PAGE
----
Long Beach’s FTZ 50 covers most of Los Angeles County, all of Orange County to the south and western San Bernardino County to the east. Its seventeen usage-driven sites and subzones range in size from less than an acre to 1,000 acres. Most are warehouse and distribution facilities. Two include oil refineries, and some produce aerospace components and electronic parts and equipment. The FTZ employs about 4,500 people and took in $3.1 billion worth of goods in 2013 versus $2.2 billion in 2012. Between eight and 10 new businesses are moving through the FTZ application and activation process.
In neighboring Los Angeles, port officials currently have no plans to expand FTZ 202. The zone comprises 5,400 acres of port property including warehousing facilities; more than 20 general-purpose sites near the port as well as in Orange, San Bernardino, Riverside and Kern counties; and four subzones in the Los Angeles City communities of Wilmington and Northridge and the Los Angeles County cities of Carson and El Segundo. The FTZ in 2013 served 173 companies employing 1,128 people at the general-purpose sites and 2,209 at three of the subzones and received just under $6.52 billion worth of merchandise.
At the Port of Stockton in central California’s San Joaquin Valley, FTZ 231 could add two sites to the current six if the U.S. Bureau of Customs and Border Protection approves FTZ status for 5.11 Tactical’s facilities in nearby Lathrop and Modesto, said Steve Escobar, the port authority’s Deputy Director of Real Estate and Port Development. 5.11 Tactical makes outdoor clothing and gear. Clients at the existing sites are Prologis, an industrial real estate owner, operator and developer; the automaker BMW; the household goods retailer Crate and Barrel; and Medline Industries, Inc., a manufacturer of health products and equipment. The FTZ handled about $1.1 billion worth of goods in 2013.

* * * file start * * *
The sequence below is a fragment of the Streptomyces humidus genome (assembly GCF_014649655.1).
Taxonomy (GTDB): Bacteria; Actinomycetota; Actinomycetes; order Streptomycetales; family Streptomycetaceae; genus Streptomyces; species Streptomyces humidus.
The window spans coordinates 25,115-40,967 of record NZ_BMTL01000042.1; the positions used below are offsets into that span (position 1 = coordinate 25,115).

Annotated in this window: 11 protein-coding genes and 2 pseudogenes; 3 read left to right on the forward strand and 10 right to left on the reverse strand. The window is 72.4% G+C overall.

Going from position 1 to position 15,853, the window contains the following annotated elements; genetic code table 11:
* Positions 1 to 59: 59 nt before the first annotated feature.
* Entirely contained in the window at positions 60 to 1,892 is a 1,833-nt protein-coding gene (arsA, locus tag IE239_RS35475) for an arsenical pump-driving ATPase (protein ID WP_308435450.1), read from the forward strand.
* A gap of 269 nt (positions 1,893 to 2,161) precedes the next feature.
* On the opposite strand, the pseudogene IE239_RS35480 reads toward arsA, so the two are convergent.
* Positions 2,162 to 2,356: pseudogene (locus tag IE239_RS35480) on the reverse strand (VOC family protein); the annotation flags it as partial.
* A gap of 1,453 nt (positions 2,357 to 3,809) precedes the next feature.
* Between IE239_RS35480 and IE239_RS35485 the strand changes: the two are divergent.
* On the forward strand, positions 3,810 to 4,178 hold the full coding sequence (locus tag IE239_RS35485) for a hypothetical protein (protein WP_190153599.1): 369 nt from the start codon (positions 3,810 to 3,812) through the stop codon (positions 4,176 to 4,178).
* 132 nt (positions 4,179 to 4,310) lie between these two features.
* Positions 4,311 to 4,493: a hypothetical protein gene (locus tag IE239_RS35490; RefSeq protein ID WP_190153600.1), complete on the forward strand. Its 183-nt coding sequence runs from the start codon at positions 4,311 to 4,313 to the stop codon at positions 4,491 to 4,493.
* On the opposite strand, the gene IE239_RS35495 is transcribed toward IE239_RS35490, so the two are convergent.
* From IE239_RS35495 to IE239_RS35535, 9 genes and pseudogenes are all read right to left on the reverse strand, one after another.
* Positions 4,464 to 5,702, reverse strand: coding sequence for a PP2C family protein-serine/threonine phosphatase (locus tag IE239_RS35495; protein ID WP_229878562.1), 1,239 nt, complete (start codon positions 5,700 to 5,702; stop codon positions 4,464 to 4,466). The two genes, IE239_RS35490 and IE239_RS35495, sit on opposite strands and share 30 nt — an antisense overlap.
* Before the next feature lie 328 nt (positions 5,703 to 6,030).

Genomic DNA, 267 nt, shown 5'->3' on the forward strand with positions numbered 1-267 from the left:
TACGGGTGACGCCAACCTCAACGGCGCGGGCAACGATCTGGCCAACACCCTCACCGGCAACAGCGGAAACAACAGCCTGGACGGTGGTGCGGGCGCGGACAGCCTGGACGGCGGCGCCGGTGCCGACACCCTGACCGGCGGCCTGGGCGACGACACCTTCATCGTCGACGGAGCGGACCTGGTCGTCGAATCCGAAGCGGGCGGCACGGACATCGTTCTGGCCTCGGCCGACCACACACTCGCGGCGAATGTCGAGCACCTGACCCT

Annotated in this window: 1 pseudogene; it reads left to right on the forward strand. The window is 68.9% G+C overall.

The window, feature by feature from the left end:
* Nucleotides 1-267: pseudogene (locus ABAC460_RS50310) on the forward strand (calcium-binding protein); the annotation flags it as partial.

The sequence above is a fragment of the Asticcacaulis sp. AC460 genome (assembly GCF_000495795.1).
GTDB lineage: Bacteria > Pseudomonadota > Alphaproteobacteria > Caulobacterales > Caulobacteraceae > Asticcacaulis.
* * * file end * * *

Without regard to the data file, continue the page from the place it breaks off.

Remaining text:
FTZ 64 in Jacksonville, Florida comprises nearly 900 “activated” acres among eight counties with sites occupying anywhere from 10 to 75 acres, said Lisa Diaz, FTZ Manager for the port authority. The sites have dry and freezer storage and distribution facilities, and their activities include food and auto processing. Aside from food and autos, clients include a number of retailers in areas like handbags and accessories. The FTZ contributes significantly to the 130,000 jobs that Jaxport’s activities support.
Farther south along Florida’s Atlantic Coast, Port Canaveral is undergoing an extensive expansion of cargo facilities including the construction of a 40-acre container terminal. According to spokeswoman Rosalind Harvey, the new expansion “will spawn a demand in FTZ-related facilities and services as distribution and manufacturing companies migrate to the Brevard County area to expand services and meet new demand.”
Port Canaveral’s FTZ 136, covering Brevard County, generates about 60 jobs and comprises magnet sites at the port authority complex and in a number of neighboring areas. Liquid bulk petroleum products account for the FTZ’s highest-volume traffic and represent about 45 percent of the port’s annual volume. Electrical machinery and equipment from Europe are its second-largest product category.
The port authority has also acquired a 270-acre site in Cocoa where it anticipates developing an international commerce and distribution center that will include FTZ designation. In addition, it has entered into a lease agreement with Flagler Global Logistics for 246,240 square feet in the Titusville Logistics Center, which will also receive FTZ designation to accommodate international commerce and manufacturing activities.
Duty-free treatment doesn’t always require routing through an FTZ. The Port of Vancouver, Washington, for instance, doesn’t have an FTZ but offers bonded storage on a per-project basis and assistance in arranging in-bond movements into Canada. Cargoes moving in bond are not subject to duty, port authority spokeswoman Katie Odem said, because they are merely transiting the U.S. and are not intended for domestic consumption. – MarEx
Richard Knee is a San Francisco-based writer. This is his first appearance in the magazine.
The opinions expressed herein are the author's and not necessarily those of The Maritime Executive.